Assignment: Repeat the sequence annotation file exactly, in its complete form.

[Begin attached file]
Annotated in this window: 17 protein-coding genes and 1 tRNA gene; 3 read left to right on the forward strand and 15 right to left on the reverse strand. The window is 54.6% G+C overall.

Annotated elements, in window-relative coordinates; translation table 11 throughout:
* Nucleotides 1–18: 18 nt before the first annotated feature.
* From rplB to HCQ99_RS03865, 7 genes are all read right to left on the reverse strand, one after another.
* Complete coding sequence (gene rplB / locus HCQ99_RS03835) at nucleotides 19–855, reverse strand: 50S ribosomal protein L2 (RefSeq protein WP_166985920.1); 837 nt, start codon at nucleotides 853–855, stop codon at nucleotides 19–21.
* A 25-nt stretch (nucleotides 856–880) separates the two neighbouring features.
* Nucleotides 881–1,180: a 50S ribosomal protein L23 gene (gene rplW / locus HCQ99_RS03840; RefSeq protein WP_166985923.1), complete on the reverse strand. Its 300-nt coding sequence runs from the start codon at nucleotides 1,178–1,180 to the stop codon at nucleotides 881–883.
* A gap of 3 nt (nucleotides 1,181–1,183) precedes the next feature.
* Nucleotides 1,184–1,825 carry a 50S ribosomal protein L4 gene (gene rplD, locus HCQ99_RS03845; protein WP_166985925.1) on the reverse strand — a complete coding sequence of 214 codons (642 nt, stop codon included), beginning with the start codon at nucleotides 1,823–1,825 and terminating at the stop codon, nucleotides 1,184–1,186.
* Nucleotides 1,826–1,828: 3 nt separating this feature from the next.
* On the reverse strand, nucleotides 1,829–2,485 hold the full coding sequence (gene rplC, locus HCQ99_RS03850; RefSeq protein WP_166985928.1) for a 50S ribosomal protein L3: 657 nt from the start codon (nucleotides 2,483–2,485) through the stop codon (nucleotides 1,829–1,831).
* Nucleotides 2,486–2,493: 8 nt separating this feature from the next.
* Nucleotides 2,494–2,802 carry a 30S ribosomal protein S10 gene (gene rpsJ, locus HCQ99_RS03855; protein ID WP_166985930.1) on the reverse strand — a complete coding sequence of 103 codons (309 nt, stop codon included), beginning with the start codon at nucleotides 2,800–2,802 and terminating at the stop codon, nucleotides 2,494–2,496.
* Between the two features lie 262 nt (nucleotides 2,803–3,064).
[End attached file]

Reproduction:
Annotated in this window: 17 protein-coding genes and 1 tRNA gene; 3 read left to right on the forward strand and 15 right to left on the reverse strand. The window is 54.6% G+C overall.

Annotated elements, in window-relative coordinates; translation table 11 throughout:
* Nucleotides 1–18: 18 nt before the first annotated feature.
* From rplB to HCQ99_RS03865, 7 genes are all read right to left on the reverse strand, one after another.
* Complete coding sequence (gene rplB / locus HCQ99_RS03835) at nucleotides 19–855, reverse strand: 50S ribosomal protein L2 (RefSeq protein WP_166985920.1); 837 nt, start codon at nucleotides 853–855, stop codon at nucleotides 19–21.
* A 25-nt stretch (nucleotides 856–880) separates the two neighbouring features.
* Nucleotides 881–1,180: a 50S ribosomal protein L23 gene (gene rplW / locus HCQ99_RS03840; RefSeq protein WP_166985923.1), complete on the reverse strand. Its 300-nt coding sequence runs from the start codon at nucleotides 1,178–1,180 to the stop codon at nucleotides 881–883.
* A gap of 3 nt (nucleotides 1,181–1,183) precedes the next feature.
* Nucleotides 1,184–1,825 carry a 50S ribosomal protein L4 gene (gene rplD, locus HCQ99_RS03845; protein WP_166985925.1) on the reverse strand — a complete coding sequence of 214 codons (642 nt, stop codon included), beginning with the start codon at nucleotides 1,823–1,825 and terminating at the stop codon, nucleotides 1,184–1,186.
* Nucleotides 1,826–1,828: 3 nt separating this feature from the next.
* On the reverse strand, nucleotides 1,829–2,485 hold the full coding sequence (gene rplC, locus HCQ99_RS03850; RefSeq protein WP_166985928.1) for a 50S ribosomal protein L3: 657 nt from the start codon (nucleotides 2,483–2,485) through the stop codon (nucleotides 1,829–1,831).
* Nucleotides 2,486–2,493: 8 nt separating this feature from the next.
* Nucleotides 2,494–2,802 carry a 30S ribosomal protein S10 gene (gene rpsJ, locus HCQ99_RS03855; protein ID WP_166985930.1) on the reverse strand — a complete coding sequence of 103 codons (309 nt, stop codon included), beginning with the start codon at nucleotides 2,800–2,802 and terminating at the stop codon, nucleotides 2,494–2,496.
* Between the two features lie 262 nt (nucleotides 2,803–3,064).